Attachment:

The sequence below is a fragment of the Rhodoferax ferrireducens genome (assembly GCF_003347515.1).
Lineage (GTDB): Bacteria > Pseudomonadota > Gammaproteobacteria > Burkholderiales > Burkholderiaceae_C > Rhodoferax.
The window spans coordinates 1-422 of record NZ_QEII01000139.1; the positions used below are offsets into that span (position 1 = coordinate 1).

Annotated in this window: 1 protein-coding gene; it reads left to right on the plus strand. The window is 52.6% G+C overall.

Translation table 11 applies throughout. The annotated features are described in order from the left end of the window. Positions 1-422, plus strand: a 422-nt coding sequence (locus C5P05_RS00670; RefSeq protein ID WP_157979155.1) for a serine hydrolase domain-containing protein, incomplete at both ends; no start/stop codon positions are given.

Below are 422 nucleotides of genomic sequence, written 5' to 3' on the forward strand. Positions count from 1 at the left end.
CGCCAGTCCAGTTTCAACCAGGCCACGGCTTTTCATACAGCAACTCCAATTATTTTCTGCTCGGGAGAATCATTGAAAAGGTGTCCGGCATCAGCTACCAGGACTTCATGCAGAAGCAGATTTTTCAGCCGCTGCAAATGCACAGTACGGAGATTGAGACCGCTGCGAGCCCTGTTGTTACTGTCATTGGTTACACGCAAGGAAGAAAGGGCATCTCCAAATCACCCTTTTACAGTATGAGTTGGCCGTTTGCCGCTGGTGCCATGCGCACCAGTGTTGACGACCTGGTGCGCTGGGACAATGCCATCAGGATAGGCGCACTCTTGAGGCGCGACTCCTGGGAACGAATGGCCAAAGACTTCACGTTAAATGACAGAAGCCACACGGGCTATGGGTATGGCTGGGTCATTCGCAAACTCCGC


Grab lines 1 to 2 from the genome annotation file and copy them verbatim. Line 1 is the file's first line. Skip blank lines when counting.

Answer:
The sequence below is a fragment of the Rhodoferax ferrireducens genome (assembly GCF_003347515.1).
Lineage (GTDB): Bacteria > Pseudomonadota > Gammaproteobacteria > Burkholderiales > Burkholderiaceae_C > Rhodoferax.